Women journalists and editors have long stood as human rights defenders in the society and in the media industry. In doing so, they have fought for rights, equality, and protection of all citizens and inclusion of minorities and vulnerable groups.
Yet, full acknowledgement of women`s competencies for equal participation in the society remains an evasive benchmark in much of the societies and media industry globally, but especially across the Western Balkans countries. Closing the gap between men and women`s employment opportunities and pay; security and health entitlements and benefits; professional risks and work safety; legal protection and fair treatment against discrimination, sexual harassment and gender-based violence remain to be attained across the region.
Examples of good practice in the media industry show that achieving balance between diverse groups of employees (men, women, minorities) in media organizations – or any other organization for that matter – gives positive outcomes in media`s values, trust, and ultimately business revenues.
Equal representation of women and men at all organizational levels, as well as in the media content, is not about equality in numbers, but about opening spaces for inclusion of perspectives and interests of women and other marginalized groups into the news and reporting that helps build audiences` trust, journalistic impact and ultimately contributes to media`s promotion of social justice in the local communities.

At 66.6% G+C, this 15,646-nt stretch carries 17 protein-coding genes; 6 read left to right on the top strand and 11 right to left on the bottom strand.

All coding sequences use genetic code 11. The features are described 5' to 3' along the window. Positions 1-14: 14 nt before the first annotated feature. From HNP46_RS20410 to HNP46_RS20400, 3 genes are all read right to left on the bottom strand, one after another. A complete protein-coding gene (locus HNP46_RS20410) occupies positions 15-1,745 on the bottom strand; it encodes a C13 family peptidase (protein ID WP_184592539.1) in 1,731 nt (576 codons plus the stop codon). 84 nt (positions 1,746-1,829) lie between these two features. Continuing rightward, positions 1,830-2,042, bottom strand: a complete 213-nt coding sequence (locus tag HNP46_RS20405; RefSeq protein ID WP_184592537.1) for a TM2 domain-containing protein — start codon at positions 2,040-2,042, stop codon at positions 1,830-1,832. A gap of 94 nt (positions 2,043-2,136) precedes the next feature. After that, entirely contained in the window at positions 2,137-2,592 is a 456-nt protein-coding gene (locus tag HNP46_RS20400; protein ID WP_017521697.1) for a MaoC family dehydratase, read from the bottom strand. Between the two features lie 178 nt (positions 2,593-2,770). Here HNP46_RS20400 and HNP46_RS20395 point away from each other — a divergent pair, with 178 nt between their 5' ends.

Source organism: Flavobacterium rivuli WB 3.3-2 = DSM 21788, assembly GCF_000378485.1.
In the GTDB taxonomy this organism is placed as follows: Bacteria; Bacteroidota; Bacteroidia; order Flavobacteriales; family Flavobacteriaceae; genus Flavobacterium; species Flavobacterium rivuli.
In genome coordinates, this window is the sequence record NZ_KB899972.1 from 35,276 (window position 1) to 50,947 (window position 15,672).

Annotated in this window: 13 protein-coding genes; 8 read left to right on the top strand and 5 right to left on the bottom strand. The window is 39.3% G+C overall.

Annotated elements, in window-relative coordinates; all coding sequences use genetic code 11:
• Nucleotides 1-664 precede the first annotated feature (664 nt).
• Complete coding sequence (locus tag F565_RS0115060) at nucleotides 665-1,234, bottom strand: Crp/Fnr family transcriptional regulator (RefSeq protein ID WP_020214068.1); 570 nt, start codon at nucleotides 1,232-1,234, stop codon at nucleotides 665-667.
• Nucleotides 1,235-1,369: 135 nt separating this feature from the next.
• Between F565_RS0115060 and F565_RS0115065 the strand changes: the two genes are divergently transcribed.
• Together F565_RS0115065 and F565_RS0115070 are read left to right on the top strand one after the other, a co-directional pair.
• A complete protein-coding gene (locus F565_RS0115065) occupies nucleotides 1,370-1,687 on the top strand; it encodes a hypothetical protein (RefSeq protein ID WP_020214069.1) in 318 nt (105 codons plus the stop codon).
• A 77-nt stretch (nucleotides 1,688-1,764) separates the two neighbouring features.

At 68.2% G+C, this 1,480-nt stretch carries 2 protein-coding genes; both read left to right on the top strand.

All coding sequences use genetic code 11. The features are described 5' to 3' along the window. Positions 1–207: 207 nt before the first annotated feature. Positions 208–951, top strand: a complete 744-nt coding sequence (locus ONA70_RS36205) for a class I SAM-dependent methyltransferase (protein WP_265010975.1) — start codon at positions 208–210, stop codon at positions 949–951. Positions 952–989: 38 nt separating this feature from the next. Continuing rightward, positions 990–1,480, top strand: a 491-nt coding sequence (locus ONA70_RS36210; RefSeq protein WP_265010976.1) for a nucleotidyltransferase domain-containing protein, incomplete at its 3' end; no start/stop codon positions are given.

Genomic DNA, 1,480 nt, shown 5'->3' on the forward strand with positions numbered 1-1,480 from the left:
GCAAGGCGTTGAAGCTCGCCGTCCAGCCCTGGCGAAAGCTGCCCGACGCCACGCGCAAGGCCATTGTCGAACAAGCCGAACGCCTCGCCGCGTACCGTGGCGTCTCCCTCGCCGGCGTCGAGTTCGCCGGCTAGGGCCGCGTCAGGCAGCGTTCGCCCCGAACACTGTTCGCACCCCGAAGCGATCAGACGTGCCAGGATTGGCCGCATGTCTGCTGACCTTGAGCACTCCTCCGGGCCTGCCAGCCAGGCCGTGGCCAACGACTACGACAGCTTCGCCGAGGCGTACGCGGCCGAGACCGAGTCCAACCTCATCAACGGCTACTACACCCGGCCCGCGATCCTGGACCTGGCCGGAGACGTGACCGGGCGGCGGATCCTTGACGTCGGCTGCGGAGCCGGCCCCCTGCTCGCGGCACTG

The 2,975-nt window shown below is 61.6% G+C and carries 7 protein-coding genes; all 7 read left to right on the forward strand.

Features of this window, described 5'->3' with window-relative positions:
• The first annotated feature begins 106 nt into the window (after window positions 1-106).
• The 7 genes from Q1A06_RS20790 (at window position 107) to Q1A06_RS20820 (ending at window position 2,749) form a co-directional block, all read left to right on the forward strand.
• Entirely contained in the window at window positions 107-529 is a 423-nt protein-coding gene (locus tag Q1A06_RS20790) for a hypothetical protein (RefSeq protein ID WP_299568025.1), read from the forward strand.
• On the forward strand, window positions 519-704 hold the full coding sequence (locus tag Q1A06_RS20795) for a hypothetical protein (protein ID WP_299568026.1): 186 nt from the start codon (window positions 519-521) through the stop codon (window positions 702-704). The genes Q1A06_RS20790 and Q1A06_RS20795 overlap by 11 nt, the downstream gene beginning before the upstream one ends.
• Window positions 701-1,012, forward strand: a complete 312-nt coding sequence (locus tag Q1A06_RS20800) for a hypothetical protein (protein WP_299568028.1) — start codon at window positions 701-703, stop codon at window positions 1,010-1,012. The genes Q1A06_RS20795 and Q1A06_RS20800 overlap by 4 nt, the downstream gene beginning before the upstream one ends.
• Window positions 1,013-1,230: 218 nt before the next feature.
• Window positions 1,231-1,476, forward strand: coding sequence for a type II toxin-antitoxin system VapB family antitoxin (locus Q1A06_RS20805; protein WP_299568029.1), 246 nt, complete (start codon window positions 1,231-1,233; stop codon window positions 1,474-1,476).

Media for All activities and initiatives seek to empower women journalists through training and peer-learning, knowledge-share and networking, mentoring programs and policy development. All initiatives and activities we deliver might be to no avail in the long run if not followed up with work on newsroom policies that define journalistic professional ethics in reporting and content production and address structural inequalities, such as discrimination, harassment, (un)equal opportunities in the newsroom. With no policies in place the issue of workplace discrimination and/or abusive behaviors might remain invisible and accepted as `normalized` and leave structural obstacles to equal and fair participation of women, men, and minorities in all aspects and levels of the organization`s work.